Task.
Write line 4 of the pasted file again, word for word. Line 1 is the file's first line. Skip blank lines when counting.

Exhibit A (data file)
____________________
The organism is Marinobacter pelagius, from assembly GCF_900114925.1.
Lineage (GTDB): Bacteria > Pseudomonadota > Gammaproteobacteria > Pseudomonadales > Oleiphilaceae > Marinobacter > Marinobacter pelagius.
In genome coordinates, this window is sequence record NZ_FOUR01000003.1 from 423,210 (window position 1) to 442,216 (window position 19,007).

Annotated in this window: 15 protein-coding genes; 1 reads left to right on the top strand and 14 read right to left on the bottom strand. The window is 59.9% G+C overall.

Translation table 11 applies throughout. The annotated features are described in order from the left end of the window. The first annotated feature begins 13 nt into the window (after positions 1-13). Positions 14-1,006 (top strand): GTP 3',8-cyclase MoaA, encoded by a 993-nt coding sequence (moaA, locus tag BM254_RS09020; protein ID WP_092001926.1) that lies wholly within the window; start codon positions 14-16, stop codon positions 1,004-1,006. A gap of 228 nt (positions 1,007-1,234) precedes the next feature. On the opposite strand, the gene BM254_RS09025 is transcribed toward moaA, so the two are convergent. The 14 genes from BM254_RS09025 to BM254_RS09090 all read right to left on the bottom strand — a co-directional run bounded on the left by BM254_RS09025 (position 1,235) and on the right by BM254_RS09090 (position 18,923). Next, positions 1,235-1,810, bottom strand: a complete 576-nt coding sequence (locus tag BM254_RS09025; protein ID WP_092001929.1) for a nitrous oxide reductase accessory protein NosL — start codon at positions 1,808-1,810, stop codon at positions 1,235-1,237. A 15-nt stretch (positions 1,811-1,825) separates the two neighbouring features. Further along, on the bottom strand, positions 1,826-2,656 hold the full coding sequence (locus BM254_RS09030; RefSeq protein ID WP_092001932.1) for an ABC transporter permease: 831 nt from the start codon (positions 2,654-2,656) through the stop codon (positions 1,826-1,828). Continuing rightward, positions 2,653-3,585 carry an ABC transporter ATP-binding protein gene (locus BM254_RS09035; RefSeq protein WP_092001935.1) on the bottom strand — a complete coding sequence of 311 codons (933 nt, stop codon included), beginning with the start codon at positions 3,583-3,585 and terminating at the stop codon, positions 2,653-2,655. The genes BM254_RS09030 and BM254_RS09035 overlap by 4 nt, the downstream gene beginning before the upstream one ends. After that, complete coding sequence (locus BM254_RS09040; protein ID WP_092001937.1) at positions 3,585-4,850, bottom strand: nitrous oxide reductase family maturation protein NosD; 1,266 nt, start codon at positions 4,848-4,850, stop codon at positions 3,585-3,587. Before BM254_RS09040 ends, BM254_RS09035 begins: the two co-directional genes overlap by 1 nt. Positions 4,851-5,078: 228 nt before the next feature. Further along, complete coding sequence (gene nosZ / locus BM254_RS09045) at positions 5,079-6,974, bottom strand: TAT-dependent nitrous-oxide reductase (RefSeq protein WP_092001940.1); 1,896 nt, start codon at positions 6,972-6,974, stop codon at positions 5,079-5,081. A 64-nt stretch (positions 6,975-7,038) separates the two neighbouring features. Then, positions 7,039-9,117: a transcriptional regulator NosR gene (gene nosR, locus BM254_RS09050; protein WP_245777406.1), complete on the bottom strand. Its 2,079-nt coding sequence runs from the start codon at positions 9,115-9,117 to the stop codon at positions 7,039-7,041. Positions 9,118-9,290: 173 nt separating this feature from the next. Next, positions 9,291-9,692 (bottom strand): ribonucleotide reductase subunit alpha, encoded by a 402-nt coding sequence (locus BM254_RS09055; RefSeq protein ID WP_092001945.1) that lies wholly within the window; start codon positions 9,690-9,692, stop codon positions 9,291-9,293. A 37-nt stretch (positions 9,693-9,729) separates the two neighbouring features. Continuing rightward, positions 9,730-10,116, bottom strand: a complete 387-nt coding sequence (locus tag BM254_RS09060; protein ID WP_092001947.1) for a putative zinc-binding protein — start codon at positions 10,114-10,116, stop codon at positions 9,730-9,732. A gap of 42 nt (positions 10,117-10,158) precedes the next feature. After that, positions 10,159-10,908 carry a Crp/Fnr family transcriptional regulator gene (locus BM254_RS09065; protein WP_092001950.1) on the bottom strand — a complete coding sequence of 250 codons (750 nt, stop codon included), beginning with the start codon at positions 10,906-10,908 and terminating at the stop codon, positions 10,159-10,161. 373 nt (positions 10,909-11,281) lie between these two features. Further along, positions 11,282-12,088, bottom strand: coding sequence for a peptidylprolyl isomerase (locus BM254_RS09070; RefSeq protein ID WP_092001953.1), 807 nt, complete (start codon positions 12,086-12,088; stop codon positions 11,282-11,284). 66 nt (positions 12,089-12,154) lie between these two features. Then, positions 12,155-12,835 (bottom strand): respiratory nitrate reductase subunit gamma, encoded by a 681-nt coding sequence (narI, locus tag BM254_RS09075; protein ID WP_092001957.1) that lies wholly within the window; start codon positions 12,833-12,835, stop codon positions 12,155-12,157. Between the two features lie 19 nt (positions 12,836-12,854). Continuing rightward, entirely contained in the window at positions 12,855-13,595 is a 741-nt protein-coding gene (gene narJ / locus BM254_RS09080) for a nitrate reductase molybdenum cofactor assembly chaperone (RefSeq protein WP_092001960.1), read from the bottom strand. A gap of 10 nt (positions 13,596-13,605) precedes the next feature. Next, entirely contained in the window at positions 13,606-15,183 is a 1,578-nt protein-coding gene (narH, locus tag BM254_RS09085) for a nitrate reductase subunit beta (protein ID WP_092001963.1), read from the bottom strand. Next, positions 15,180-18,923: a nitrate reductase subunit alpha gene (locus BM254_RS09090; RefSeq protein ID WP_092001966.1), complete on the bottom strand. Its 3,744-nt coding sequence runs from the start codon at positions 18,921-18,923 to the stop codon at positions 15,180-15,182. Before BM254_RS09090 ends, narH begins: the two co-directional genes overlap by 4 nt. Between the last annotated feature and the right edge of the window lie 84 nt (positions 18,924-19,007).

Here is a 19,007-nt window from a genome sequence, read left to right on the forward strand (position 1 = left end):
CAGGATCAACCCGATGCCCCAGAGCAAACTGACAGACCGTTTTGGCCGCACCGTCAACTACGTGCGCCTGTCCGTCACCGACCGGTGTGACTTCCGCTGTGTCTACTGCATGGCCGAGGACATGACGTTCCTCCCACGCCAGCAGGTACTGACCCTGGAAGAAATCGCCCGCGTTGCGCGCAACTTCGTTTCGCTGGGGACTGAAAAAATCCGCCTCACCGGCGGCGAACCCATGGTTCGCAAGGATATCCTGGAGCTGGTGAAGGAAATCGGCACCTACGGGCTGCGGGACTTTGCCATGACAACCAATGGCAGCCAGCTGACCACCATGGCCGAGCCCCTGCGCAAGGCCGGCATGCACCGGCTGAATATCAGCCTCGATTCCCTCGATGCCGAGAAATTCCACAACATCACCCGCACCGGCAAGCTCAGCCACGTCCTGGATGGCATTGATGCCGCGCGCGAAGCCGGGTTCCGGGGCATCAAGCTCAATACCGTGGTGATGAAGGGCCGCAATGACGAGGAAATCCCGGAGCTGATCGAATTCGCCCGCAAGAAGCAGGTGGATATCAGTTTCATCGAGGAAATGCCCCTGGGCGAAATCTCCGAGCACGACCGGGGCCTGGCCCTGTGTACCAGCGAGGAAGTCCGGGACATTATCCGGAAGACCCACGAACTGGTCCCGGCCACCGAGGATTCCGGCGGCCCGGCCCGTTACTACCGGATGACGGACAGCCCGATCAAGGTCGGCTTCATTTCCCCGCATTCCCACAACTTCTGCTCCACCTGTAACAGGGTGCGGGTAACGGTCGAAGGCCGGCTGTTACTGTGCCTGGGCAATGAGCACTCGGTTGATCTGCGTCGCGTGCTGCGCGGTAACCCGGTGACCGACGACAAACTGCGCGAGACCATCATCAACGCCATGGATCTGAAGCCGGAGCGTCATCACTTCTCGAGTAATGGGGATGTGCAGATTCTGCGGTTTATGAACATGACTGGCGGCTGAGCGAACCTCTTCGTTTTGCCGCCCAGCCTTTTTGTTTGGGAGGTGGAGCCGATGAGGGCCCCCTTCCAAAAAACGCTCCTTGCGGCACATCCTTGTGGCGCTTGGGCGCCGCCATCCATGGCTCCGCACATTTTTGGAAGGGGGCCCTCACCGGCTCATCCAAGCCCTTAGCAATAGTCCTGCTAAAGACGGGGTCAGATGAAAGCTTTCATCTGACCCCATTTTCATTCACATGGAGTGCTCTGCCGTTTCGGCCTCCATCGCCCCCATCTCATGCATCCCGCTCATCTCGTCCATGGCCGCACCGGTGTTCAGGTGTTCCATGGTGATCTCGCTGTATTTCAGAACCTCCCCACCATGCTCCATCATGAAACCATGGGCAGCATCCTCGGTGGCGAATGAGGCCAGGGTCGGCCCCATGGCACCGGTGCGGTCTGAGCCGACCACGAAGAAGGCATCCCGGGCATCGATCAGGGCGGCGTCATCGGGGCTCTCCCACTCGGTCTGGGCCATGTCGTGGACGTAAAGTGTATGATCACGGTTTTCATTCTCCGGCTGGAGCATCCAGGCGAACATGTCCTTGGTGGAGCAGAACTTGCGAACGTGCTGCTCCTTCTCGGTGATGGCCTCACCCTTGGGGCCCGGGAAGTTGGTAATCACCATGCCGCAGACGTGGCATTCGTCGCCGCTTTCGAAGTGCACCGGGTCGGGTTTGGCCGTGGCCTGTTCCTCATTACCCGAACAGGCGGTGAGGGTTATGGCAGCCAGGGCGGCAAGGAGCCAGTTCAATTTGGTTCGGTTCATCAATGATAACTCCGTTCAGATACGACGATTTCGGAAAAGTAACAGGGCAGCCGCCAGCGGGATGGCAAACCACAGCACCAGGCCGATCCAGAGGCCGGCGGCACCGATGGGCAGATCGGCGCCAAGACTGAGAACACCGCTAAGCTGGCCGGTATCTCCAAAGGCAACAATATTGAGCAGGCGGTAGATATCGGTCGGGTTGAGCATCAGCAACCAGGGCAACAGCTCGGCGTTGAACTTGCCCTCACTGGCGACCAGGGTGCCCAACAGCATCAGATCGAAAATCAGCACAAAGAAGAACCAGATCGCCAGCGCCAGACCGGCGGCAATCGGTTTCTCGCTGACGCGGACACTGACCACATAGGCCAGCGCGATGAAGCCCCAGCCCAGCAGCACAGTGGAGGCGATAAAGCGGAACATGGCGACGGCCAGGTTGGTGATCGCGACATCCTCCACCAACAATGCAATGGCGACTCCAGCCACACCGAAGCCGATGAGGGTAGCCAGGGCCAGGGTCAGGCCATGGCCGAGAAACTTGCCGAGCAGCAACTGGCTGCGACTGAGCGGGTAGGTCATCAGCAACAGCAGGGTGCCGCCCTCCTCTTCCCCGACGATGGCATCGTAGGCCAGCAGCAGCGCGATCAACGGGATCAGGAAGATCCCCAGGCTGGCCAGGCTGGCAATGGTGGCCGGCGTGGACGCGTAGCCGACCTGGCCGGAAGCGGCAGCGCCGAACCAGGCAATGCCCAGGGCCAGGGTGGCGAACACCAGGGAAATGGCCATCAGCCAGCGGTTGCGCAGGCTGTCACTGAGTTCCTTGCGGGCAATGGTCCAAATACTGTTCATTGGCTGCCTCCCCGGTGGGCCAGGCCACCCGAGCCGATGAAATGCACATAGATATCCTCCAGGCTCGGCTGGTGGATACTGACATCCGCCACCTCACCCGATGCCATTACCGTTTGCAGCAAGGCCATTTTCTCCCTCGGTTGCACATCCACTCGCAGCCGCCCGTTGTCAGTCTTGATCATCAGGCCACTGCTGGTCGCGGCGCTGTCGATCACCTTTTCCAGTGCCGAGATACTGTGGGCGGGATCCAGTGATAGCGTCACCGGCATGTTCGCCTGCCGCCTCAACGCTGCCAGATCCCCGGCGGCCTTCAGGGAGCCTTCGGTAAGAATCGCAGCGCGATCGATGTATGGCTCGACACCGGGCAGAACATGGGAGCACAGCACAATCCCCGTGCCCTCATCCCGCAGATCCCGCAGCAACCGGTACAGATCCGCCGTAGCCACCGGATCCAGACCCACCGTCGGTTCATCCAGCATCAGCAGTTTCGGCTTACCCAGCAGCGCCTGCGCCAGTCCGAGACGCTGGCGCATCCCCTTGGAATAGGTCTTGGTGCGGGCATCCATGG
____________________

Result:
Annotated in this window: 15 protein-coding genes; 1 reads left to right on the top strand and 14 read right to left on the bottom strand. The window is 59.9% G+C overall.